Since the Transcontinental bike race is all about, well racing across Europe on a bike, it follows that getting the bike right is where it's at right now.
To date I have been training, fittingly, on the Nigel Dean steel framed touring bike that my father passed down to me about 2 years ago. I'm not quite sure who measured him up for it, but given that he is shorter than I am and I get back ache riding it, it's definitely not the bike for a 200 mile day.
To be fair, last year I attempted to ride St David's, Wales to Lowestoft, Suffolk, England non-stop and managed 220 miles in 36 hours or so without too many problems, but the geometry is all wrong. The cross bar too long and even with a short stem, no chance of using tri-bars with any degree of real comfort. That may seem like a contradiction in terms for some of you, but that's partly why I'm inviting comment. I need to get it right.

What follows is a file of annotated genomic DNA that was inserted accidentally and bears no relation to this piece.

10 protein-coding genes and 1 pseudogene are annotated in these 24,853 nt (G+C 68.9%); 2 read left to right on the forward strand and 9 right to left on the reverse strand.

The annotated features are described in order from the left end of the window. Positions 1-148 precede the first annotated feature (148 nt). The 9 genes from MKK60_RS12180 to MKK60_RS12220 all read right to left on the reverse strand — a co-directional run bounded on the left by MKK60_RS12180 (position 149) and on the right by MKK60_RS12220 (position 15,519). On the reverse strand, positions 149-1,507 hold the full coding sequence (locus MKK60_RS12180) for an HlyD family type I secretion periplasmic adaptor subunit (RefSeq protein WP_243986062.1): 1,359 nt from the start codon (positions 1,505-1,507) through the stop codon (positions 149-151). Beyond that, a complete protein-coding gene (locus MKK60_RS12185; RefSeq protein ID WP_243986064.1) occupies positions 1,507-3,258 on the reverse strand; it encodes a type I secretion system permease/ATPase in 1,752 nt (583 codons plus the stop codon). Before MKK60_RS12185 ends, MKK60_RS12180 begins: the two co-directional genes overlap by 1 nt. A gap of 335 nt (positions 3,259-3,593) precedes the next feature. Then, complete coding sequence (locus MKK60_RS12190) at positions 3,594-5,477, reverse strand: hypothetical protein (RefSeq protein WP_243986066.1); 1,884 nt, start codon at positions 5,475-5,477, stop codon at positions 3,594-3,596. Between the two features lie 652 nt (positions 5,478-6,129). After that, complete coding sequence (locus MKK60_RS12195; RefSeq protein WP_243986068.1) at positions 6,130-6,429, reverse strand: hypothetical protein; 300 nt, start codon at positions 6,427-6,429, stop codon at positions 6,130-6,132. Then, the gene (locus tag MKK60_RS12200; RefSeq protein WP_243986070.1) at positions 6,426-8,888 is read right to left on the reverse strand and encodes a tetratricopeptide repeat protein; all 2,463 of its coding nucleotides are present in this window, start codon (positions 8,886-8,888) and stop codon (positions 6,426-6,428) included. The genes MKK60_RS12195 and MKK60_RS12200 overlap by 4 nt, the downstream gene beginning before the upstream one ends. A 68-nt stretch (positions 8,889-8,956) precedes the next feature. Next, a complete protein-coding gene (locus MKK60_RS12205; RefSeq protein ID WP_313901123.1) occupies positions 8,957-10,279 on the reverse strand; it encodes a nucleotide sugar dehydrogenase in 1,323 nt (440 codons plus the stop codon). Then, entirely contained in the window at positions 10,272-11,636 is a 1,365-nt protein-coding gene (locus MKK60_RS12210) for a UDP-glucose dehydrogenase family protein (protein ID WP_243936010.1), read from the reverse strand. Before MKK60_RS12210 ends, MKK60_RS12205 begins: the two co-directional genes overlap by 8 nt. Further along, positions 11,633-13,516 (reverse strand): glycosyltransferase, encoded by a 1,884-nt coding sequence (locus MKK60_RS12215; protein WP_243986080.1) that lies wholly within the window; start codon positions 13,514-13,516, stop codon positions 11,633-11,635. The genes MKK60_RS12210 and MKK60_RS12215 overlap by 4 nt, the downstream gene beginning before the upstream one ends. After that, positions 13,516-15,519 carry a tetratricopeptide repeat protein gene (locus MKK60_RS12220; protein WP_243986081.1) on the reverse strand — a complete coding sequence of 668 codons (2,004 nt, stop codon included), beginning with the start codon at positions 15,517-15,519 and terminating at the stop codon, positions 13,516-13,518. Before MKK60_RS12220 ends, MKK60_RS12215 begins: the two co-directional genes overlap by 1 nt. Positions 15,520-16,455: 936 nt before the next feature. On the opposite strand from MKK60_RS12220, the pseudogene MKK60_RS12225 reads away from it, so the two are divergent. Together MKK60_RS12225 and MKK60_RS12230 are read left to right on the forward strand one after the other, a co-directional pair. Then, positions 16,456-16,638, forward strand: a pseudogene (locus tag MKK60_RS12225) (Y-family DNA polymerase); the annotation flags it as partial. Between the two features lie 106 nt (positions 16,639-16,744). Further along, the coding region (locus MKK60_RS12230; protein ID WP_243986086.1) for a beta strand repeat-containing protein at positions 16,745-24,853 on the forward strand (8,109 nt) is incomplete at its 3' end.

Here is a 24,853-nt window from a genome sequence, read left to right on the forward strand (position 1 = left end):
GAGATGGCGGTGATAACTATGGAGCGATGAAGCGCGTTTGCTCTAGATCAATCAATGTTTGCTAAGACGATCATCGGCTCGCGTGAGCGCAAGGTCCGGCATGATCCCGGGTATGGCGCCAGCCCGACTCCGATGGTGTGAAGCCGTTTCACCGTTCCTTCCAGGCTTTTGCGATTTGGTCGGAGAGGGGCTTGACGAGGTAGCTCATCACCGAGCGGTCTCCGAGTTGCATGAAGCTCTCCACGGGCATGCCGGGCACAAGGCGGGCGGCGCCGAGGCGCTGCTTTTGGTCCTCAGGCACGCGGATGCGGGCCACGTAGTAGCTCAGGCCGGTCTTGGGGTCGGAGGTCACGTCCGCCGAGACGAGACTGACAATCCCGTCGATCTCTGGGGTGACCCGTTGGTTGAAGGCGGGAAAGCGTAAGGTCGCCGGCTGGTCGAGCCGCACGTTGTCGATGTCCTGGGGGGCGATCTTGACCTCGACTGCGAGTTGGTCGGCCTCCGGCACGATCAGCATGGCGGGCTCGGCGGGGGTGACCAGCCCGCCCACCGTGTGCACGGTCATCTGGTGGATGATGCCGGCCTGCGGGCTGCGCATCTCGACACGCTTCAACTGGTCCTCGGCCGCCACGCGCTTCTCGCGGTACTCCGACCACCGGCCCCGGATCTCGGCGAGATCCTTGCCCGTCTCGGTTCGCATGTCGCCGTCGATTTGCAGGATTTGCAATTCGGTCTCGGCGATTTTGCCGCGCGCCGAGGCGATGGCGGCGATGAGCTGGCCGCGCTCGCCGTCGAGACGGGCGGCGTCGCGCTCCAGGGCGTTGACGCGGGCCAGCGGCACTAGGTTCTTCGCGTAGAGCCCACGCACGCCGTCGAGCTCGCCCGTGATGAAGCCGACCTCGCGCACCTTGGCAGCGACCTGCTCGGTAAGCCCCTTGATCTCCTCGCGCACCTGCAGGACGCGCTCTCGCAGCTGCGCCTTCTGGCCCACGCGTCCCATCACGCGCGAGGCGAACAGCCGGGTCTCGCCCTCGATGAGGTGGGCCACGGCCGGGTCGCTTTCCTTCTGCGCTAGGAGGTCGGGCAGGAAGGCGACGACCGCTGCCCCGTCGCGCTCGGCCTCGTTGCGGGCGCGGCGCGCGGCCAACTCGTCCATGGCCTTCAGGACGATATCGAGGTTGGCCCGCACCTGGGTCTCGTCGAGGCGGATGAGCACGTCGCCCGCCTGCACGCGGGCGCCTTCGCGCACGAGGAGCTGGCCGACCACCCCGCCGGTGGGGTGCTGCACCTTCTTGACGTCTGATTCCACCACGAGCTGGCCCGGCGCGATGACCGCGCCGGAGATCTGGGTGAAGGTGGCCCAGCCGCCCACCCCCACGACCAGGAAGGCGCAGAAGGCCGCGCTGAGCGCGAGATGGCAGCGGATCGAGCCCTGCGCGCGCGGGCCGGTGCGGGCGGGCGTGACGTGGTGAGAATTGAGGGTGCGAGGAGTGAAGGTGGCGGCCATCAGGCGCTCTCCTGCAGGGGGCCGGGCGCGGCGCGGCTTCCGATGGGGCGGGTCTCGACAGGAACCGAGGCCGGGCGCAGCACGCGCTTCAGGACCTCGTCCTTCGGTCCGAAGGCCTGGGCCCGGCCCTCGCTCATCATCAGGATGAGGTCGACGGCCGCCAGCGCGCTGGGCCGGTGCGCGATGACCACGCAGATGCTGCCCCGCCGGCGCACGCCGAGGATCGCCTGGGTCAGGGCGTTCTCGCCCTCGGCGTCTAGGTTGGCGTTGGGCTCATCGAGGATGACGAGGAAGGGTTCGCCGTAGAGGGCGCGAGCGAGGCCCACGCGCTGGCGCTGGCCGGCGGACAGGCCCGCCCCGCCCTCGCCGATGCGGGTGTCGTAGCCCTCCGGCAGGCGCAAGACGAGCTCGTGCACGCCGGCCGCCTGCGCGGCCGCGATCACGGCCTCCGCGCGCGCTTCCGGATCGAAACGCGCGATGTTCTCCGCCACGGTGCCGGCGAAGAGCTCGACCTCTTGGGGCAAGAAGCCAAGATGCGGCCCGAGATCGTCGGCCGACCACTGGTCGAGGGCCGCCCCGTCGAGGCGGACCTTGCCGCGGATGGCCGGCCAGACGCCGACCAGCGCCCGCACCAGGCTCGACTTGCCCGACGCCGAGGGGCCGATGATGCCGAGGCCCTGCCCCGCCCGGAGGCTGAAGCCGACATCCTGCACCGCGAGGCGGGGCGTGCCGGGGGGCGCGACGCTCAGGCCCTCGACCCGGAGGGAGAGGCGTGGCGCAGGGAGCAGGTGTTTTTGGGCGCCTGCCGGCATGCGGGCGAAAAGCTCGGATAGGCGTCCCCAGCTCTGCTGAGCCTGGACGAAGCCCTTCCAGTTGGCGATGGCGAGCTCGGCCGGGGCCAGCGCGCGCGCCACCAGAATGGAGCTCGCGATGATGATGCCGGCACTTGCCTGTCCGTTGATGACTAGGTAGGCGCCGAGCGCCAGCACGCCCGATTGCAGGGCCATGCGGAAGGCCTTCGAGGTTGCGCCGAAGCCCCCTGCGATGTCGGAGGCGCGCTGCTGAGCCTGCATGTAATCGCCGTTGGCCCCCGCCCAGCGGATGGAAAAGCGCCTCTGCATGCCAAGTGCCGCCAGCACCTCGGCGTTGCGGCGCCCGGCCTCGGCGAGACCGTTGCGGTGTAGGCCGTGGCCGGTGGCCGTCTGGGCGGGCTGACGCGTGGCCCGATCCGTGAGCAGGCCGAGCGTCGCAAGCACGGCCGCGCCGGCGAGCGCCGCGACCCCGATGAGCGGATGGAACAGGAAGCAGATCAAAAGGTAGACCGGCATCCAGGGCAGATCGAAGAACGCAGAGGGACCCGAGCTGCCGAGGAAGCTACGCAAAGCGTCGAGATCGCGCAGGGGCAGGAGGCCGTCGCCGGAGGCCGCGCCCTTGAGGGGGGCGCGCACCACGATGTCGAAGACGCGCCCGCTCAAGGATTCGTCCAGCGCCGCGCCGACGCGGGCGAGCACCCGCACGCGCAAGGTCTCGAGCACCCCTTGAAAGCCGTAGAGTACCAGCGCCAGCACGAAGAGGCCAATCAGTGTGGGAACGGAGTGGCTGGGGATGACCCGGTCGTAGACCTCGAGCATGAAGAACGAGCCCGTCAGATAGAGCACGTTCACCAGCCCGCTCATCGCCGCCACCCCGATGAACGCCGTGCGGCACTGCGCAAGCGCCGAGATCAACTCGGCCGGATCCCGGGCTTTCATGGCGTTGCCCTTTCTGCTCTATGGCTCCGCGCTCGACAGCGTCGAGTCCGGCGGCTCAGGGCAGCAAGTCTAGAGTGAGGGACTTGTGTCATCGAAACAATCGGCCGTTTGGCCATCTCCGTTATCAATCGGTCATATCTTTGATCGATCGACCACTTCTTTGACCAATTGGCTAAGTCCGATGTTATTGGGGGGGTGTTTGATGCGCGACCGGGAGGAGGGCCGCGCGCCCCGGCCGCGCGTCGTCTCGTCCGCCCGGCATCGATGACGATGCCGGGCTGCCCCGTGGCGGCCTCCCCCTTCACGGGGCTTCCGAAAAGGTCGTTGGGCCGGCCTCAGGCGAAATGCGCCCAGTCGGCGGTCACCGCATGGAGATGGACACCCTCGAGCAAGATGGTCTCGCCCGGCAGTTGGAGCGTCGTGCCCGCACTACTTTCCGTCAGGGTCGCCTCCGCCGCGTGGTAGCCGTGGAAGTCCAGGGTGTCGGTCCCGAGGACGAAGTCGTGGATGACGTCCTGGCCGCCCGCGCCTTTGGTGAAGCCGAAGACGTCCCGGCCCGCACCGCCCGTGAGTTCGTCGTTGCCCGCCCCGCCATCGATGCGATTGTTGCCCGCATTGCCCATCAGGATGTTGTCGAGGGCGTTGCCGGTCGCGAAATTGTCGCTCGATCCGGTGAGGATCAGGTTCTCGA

My plan at the moment is to build or find a complete bike that has cyclo-cross in it's pedigree. Not too stiff, not too fragile and yet versatile. I aim to try to include a hub-dynamo to power the lights and GPS; a long steerer to accommodate tri-bars that allow for relaxed long duration on the forearms and not the hands; 28 mm wheels to absorb the beating of the the deteriorating roads as I travel further east and mudguards to keep the rubbish off my back and my face.
I figure that a triple chain set will be better than a double. I'm 50, not 30 and some of the hills on the way might just be that bit more comfortable to tackle with less grunt and more easy revolutions.
Thus far I'm looking at a Canyon Inflite 8.0 S, but I'm open to suggestions and any advice you have. I'm also looking for sponsors, so if this challenge grabs you, but you'd like me to do the hard graft for you, then please do get in touch. All things are possible.